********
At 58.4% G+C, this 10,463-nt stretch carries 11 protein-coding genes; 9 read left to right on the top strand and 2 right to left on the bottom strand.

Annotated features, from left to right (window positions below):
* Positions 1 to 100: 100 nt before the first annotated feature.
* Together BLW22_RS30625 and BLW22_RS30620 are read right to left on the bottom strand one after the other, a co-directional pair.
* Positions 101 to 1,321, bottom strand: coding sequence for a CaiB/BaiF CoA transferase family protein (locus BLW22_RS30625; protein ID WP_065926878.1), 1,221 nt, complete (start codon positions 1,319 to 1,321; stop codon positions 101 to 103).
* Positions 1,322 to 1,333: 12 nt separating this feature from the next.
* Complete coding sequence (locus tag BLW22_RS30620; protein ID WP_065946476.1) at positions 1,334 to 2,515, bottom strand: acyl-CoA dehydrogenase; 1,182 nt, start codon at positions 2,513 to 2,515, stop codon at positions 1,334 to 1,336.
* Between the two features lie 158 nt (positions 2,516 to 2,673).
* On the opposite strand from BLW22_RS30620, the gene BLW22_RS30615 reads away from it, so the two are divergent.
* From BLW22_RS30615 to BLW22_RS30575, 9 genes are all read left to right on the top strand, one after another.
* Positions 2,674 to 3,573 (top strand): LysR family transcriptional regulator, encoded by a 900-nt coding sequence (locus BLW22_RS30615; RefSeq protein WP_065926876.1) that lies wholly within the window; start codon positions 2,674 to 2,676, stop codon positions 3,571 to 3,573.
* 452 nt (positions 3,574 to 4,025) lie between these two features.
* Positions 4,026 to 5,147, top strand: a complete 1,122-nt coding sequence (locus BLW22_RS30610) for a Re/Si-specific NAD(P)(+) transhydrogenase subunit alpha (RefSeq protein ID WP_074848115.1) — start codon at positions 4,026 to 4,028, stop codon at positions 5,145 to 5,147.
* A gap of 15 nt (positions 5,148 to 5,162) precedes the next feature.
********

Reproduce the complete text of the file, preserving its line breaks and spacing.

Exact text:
At 58.4% G+C, this 10,463-nt stretch carries 11 protein-coding genes; 9 read left to right on the top strand and 2 right to left on the bottom strand.

Annotated features, from left to right (window positions below):
* Positions 1 to 100: 100 nt before the first annotated feature.
* Together BLW22_RS30625 and BLW22_RS30620 are read right to left on the bottom strand one after the other, a co-directional pair.
* Positions 101 to 1,321, bottom strand: coding sequence for a CaiB/BaiF CoA transferase family protein (locus BLW22_RS30625; protein ID WP_065926878.1), 1,221 nt, complete (start codon positions 1,319 to 1,321; stop codon positions 101 to 103).
* Positions 1,322 to 1,333: 12 nt separating this feature from the next.
* Complete coding sequence (locus tag BLW22_RS30620; protein ID WP_065946476.1) at positions 1,334 to 2,515, bottom strand: acyl-CoA dehydrogenase; 1,182 nt, start codon at positions 2,513 to 2,515, stop codon at positions 1,334 to 1,336.
* Between the two features lie 158 nt (positions 2,516 to 2,673).
* On the opposite strand from BLW22_RS30620, the gene BLW22_RS30615 reads away from it, so the two are divergent.
* From BLW22_RS30615 to BLW22_RS30575, 9 genes are all read left to right on the top strand, one after another.
* Positions 2,674 to 3,573 (top strand): LysR family transcriptional regulator, encoded by a 900-nt coding sequence (locus BLW22_RS30615; RefSeq protein WP_065926876.1) that lies wholly within the window; start codon positions 2,674 to 2,676, stop codon positions 3,571 to 3,573.
* 452 nt (positions 3,574 to 4,025) lie between these two features.
* Positions 4,026 to 5,147, top strand: a complete 1,122-nt coding sequence (locus BLW22_RS30610) for a Re/Si-specific NAD(P)(+) transhydrogenase subunit alpha (RefSeq protein ID WP_074848115.1) — start codon at positions 4,026 to 4,028, stop codon at positions 5,145 to 5,147.
* A gap of 15 nt (positions 5,148 to 5,162) precedes the next feature.